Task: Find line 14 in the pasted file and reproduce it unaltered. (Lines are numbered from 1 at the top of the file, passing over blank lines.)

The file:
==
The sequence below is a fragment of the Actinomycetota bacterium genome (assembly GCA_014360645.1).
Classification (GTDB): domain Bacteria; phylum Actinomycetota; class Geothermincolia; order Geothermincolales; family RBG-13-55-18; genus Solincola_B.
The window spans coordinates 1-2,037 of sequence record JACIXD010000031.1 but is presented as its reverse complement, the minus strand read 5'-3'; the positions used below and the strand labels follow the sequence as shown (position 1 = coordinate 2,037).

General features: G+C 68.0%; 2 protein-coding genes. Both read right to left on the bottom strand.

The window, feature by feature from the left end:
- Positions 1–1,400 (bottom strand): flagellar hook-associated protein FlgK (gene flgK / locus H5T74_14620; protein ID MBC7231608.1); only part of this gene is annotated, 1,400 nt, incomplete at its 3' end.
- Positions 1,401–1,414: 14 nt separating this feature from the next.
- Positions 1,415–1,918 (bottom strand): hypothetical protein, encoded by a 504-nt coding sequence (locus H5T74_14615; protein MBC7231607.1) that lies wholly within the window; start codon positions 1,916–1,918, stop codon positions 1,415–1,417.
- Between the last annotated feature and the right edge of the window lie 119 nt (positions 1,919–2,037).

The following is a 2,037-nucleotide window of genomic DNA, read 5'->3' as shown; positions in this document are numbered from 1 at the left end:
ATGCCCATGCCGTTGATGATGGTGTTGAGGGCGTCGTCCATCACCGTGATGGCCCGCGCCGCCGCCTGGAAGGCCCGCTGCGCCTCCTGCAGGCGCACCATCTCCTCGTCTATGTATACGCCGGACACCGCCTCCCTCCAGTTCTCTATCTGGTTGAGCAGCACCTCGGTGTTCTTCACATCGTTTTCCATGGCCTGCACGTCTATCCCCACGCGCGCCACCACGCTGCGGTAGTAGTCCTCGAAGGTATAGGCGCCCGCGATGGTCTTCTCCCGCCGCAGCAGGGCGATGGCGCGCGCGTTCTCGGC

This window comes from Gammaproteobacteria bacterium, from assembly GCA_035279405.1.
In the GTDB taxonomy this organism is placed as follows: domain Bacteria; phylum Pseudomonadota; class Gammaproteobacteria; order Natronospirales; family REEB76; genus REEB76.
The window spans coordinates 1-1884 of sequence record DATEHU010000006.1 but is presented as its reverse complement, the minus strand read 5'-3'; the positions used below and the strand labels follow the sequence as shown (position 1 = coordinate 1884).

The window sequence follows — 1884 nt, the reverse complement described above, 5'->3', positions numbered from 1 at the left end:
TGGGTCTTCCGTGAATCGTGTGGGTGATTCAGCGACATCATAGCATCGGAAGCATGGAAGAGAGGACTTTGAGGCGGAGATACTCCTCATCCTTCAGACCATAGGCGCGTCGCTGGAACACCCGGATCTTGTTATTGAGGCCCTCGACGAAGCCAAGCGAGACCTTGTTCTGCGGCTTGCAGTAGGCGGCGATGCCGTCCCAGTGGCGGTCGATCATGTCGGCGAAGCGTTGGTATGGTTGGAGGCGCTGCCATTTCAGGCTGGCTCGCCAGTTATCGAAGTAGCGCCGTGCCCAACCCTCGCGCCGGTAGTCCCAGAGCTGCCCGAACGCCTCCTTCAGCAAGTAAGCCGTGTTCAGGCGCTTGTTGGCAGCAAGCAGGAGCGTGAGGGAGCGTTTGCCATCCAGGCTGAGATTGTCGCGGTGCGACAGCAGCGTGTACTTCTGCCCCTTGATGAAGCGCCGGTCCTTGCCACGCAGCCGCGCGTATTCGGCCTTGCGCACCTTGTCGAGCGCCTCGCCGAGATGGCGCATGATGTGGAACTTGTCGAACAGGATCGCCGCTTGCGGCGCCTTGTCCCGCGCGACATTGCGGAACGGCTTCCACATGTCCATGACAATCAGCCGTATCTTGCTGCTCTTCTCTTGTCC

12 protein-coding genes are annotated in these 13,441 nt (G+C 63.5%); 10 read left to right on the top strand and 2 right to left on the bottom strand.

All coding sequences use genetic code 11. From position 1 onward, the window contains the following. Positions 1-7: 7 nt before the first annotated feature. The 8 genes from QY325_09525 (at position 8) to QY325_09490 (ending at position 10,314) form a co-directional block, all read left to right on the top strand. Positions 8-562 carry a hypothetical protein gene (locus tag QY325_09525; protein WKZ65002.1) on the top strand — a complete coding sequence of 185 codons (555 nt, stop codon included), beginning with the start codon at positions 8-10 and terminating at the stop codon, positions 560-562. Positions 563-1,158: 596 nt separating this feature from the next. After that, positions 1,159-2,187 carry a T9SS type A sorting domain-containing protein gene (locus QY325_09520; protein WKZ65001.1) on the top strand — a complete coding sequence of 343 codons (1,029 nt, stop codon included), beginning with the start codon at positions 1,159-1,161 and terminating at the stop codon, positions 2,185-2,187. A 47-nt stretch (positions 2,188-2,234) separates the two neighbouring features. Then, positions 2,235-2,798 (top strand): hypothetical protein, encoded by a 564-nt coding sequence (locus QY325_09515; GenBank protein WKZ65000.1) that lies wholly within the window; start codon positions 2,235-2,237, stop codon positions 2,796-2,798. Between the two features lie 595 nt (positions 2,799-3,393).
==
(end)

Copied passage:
The window spans coordinates 1-1884 of sequence record DATEHU010000006.1 but is presented as its reverse complement, the minus strand read 5'-3'; the positions used below and the strand labels follow the sequence as shown (position 1 = coordinate 1884).